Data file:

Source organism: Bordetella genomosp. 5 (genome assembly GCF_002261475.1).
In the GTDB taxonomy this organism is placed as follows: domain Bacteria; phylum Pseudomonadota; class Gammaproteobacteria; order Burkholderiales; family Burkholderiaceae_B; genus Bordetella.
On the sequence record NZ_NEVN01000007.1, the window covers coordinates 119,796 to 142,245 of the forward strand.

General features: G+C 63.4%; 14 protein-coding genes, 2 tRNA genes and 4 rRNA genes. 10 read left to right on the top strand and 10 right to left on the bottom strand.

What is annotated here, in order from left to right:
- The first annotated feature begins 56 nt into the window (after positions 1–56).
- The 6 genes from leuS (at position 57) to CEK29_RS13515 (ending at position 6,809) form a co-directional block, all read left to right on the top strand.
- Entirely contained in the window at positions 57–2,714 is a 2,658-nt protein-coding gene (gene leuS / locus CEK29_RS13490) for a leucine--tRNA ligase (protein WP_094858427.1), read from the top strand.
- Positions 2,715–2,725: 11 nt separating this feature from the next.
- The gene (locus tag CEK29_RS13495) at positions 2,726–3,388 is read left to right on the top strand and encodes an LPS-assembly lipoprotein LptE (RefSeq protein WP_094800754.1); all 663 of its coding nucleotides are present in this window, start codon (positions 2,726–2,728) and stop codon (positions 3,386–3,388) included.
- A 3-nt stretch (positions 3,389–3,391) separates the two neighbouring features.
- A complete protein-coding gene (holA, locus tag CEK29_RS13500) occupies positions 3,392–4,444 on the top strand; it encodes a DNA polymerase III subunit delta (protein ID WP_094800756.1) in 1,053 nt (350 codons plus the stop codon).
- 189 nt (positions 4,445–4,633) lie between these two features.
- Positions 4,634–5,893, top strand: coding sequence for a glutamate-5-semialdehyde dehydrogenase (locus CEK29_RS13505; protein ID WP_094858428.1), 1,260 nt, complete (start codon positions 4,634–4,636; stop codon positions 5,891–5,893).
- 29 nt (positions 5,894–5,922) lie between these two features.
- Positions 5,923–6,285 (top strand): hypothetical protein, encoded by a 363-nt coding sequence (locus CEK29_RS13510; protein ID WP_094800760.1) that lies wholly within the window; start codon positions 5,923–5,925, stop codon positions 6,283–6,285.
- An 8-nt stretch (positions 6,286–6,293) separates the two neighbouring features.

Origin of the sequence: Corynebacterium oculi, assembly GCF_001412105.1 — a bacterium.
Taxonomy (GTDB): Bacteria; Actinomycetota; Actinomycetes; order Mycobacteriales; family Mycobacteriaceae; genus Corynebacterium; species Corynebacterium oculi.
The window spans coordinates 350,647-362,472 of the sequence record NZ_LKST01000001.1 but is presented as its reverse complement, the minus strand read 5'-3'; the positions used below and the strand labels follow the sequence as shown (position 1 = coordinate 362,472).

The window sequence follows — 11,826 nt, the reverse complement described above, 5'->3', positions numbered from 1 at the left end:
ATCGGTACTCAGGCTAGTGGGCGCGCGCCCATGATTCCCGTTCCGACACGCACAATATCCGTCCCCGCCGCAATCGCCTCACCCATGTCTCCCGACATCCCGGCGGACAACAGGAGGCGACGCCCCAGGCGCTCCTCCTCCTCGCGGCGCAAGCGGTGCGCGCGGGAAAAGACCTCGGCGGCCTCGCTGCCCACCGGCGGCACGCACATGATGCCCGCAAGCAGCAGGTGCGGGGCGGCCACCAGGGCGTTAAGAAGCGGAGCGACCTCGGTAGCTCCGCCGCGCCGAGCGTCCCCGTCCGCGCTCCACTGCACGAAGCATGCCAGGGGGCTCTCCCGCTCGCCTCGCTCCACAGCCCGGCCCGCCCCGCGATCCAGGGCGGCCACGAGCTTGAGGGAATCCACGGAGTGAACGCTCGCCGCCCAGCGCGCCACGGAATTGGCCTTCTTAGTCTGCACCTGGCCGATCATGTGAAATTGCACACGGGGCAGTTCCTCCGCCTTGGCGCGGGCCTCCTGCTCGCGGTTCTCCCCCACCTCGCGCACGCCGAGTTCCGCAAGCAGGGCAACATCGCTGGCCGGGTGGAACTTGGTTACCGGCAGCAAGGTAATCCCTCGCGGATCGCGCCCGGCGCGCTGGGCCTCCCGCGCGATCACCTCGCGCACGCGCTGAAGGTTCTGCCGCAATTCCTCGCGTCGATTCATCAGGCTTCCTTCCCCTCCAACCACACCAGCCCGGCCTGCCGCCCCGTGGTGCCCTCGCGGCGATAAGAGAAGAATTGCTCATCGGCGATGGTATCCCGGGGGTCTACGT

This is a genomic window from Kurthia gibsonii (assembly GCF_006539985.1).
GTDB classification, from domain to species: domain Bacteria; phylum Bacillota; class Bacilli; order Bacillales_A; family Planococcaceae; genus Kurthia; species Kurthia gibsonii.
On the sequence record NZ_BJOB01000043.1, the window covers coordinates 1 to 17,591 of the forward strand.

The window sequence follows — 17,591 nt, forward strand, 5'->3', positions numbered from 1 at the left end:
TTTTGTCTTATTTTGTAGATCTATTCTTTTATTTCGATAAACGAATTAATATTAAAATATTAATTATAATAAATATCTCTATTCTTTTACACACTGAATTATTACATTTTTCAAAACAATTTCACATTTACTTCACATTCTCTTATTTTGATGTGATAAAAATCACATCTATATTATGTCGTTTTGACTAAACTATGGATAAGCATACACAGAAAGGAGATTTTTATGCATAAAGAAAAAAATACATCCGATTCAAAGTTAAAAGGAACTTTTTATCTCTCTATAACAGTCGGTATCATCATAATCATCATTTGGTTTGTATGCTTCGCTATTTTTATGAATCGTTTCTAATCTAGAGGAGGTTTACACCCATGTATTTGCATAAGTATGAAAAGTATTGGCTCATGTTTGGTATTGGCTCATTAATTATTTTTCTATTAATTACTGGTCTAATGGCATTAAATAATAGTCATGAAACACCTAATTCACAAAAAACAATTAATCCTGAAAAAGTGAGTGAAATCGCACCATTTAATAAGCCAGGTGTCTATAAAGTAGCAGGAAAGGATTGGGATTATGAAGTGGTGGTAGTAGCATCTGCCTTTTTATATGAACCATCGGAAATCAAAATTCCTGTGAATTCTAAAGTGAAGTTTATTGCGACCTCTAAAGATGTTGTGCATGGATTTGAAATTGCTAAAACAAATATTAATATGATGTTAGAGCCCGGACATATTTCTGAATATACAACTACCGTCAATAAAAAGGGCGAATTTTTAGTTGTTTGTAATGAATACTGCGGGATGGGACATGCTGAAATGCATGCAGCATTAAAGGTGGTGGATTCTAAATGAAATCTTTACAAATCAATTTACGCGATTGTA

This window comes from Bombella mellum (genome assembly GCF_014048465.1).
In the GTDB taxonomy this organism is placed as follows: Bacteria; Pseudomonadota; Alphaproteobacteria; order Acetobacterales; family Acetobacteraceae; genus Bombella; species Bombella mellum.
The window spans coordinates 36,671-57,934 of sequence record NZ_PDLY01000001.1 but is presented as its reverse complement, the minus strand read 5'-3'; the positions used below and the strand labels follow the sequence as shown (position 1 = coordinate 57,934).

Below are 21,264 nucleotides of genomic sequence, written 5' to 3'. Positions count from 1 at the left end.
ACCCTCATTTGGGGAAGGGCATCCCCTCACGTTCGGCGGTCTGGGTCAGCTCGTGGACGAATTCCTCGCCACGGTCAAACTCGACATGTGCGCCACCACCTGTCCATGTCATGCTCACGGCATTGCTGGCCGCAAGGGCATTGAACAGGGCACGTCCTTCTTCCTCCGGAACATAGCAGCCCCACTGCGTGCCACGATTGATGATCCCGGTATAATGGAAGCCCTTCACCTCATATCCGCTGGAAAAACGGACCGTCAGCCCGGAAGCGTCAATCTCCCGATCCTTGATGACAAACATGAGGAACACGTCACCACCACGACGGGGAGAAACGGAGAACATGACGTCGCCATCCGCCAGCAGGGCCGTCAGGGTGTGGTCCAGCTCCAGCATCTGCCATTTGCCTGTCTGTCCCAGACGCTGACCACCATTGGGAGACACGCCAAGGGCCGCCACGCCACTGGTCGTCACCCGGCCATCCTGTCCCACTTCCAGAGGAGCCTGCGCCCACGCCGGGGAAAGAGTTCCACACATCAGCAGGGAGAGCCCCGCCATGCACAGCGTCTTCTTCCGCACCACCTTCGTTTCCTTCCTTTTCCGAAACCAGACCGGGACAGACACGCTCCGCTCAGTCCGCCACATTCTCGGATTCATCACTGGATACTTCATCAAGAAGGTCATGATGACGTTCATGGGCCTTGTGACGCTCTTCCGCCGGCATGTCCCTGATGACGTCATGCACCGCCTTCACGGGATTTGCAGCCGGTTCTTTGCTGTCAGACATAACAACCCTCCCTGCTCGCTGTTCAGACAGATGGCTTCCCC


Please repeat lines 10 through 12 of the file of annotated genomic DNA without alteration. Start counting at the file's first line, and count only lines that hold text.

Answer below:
- The gene (locus tag CEK29_RS13495) at positions 2,726–3,388 is read left to right on the top strand and encodes an LPS-assembly lipoprotein LptE (RefSeq protein WP_094800754.1); all 663 of its coding nucleotides are present in this window, start codon (positions 2,726–2,728) and stop codon (positions 3,386–3,388) included.
- A 3-nt stretch (positions 3,389–3,391) separates the two neighbouring features.
- A complete protein-coding gene (holA, locus tag CEK29_RS13500) occupies positions 3,392–4,444 on the top strand; it encodes a DNA polymerase III subunit delta (protein ID WP_094800756.1) in 1,053 nt (350 codons plus the stop codon).